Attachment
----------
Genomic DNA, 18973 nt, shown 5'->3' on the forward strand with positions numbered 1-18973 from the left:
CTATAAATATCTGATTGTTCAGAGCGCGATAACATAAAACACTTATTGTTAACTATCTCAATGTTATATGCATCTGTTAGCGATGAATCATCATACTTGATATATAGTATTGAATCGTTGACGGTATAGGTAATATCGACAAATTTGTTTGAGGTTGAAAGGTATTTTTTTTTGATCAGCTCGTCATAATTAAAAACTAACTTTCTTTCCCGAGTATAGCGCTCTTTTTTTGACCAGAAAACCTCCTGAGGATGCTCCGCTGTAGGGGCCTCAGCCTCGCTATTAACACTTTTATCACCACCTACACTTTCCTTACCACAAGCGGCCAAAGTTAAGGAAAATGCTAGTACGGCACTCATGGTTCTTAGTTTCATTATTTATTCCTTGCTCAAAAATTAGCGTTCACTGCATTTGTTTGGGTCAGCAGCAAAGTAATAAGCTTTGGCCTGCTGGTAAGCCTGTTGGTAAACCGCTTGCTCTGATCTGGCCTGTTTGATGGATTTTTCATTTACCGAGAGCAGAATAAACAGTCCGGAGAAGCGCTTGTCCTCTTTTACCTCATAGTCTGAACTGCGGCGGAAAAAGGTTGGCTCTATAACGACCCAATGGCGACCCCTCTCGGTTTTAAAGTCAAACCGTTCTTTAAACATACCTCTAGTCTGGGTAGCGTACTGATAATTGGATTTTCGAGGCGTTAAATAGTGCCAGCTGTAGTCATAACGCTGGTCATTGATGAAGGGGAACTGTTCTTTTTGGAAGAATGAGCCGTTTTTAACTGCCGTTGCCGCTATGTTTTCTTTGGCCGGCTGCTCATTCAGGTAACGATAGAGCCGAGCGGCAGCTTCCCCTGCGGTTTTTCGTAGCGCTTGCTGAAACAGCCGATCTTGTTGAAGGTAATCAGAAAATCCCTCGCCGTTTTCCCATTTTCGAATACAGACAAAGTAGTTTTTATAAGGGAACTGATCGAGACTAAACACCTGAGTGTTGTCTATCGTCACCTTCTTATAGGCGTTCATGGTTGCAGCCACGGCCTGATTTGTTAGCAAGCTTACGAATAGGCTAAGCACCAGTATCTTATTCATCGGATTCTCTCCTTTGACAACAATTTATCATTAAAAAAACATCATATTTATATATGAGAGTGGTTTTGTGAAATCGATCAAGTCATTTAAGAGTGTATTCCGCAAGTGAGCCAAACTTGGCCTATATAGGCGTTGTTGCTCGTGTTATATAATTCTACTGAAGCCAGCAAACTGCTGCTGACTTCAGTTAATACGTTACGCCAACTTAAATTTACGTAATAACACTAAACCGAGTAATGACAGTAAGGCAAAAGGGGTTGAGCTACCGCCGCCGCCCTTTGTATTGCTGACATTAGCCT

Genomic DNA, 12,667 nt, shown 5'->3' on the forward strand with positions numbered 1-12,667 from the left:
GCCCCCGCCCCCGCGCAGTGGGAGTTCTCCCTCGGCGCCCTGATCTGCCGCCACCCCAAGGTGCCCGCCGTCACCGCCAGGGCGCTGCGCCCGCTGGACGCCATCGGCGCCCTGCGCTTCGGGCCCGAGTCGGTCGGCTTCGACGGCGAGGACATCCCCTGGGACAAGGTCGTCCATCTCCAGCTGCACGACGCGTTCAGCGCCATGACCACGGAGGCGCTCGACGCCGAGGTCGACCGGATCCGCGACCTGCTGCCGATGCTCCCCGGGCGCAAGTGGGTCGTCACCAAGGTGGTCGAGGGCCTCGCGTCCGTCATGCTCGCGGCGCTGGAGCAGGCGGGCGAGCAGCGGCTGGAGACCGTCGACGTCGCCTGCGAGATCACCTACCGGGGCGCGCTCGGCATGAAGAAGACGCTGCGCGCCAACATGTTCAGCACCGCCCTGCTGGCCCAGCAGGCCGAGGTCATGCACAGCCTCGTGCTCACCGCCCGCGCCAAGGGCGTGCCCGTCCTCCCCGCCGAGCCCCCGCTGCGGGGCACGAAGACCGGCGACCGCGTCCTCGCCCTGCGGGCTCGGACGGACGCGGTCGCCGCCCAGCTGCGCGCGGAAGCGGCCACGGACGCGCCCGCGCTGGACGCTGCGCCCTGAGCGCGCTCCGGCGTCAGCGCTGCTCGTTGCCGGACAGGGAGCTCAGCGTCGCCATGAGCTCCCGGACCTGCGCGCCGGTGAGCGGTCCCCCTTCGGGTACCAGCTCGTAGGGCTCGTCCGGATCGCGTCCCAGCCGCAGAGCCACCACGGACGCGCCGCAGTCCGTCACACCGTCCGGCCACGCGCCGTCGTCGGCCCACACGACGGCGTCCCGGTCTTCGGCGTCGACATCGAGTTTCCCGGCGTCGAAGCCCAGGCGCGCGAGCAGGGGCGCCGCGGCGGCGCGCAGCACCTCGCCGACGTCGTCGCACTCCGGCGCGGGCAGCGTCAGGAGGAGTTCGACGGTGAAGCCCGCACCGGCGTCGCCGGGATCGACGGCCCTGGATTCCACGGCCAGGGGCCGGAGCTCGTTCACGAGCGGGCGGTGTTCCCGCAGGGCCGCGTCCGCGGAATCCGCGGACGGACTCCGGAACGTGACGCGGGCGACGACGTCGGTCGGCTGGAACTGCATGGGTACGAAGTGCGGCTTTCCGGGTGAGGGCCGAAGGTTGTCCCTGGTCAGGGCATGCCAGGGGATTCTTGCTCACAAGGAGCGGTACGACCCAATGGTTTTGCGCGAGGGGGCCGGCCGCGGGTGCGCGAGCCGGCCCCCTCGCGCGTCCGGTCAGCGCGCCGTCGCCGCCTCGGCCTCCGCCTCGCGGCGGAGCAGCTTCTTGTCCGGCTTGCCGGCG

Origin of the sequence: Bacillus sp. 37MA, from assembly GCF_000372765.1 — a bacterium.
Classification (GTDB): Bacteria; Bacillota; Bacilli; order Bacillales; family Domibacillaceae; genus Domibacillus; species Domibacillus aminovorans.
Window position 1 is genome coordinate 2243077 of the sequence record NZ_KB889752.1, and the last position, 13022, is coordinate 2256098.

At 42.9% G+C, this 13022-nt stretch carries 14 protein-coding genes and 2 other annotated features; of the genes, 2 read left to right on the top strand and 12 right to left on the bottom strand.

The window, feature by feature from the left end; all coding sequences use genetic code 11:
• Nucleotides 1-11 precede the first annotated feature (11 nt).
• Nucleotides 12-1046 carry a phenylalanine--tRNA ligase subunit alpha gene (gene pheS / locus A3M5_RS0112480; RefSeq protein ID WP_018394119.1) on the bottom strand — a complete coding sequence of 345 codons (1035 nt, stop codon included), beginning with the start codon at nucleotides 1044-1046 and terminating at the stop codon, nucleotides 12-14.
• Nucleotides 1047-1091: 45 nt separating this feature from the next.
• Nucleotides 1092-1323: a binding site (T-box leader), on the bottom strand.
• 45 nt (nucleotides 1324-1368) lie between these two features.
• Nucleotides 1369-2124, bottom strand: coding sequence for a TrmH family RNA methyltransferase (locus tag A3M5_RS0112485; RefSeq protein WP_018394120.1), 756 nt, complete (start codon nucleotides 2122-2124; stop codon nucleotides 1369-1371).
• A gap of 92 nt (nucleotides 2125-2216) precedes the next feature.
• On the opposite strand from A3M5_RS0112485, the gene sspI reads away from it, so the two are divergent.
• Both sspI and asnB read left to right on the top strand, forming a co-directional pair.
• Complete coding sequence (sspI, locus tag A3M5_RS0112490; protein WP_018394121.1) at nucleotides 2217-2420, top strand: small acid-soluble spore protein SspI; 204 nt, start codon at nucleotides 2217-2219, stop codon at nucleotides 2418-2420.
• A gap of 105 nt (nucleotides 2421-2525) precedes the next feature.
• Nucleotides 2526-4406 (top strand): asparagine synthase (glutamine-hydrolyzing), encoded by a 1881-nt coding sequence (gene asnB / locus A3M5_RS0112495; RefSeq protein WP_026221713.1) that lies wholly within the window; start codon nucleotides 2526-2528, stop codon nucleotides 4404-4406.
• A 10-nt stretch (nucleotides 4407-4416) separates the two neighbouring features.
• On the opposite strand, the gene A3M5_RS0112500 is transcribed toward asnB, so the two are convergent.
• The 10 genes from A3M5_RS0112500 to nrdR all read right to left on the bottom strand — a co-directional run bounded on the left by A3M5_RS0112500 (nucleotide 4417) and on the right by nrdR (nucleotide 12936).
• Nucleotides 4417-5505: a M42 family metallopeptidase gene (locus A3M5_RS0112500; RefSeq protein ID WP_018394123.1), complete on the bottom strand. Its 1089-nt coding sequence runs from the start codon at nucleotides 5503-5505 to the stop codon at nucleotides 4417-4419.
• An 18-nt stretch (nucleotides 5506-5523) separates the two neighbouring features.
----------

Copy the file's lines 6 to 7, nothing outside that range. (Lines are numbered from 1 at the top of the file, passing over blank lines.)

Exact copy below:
Classification (GTDB): Bacteria; Bacillota; Bacilli; order Bacillales; family Domibacillaceae; genus Domibacillus; species Domibacillus aminovorans.
Window position 1 is genome coordinate 2243077 of the sequence record NZ_KB889752.1, and the last position, 13022, is coordinate 2256098.